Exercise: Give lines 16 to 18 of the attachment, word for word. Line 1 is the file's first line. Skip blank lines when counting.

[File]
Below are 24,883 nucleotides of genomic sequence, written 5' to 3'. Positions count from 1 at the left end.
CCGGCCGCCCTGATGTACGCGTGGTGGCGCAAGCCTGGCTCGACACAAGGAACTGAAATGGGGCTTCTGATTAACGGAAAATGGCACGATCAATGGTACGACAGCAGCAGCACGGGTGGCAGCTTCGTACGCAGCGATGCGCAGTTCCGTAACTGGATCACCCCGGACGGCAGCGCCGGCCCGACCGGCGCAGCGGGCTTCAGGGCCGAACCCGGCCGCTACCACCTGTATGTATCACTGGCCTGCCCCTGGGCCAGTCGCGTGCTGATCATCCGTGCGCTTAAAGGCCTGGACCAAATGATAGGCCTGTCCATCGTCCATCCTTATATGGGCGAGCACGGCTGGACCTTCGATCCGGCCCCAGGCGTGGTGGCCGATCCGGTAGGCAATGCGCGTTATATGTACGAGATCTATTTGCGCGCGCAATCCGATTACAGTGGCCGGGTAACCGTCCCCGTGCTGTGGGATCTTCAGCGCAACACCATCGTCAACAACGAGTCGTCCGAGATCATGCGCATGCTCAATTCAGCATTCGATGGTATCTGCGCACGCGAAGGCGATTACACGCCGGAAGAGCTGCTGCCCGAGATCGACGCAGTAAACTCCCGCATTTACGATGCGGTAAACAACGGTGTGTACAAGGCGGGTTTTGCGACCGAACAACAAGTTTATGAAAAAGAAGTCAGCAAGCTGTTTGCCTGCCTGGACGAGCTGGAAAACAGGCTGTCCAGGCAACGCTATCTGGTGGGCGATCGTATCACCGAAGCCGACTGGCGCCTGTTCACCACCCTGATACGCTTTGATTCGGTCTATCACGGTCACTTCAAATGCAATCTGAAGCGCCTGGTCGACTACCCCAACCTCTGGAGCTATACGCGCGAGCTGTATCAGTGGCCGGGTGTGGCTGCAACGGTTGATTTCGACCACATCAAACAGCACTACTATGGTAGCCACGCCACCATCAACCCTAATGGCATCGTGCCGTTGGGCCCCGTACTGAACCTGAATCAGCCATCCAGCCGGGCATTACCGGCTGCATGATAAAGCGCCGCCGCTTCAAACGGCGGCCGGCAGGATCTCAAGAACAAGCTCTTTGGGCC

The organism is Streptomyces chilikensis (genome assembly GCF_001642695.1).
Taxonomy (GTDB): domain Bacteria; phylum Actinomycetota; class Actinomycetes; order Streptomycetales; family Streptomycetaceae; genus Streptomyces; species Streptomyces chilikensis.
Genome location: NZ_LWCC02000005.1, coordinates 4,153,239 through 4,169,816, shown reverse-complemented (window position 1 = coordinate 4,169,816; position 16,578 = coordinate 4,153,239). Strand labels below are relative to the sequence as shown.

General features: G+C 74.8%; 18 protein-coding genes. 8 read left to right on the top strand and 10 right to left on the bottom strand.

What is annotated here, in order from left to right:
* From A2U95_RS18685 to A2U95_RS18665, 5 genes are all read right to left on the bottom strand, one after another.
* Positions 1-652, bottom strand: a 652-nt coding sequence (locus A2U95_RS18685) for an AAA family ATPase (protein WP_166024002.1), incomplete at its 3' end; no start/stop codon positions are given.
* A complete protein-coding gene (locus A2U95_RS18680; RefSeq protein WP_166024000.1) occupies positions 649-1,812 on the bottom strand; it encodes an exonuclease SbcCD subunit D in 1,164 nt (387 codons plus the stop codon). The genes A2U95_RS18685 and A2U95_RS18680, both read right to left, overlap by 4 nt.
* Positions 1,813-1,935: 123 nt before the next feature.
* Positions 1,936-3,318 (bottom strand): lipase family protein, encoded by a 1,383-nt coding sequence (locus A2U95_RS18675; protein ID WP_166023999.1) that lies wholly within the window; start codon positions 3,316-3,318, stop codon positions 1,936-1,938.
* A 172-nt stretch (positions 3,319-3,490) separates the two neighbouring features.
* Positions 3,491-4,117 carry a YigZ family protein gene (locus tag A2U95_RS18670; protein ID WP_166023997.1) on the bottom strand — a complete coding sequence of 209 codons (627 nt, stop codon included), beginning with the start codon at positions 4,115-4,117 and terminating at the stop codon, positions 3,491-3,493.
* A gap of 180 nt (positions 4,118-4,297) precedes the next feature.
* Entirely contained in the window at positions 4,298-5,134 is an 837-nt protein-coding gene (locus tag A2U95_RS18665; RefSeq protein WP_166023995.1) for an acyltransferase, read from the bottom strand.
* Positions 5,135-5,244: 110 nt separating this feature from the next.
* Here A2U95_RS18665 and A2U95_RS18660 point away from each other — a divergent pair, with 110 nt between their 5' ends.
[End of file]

* Entirely contained in the window at positions 4,298-5,134 is an 837-nt protein-coding gene (locus tag A2U95_RS18665; RefSeq protein WP_166023995.1) for an acyltransferase, read from the bottom strand.
* Positions 5,135-5,244: 110 nt separating this feature from the next.
* Here A2U95_RS18665 and A2U95_RS18660 point away from each other — a divergent pair, with 110 nt between their 5' ends.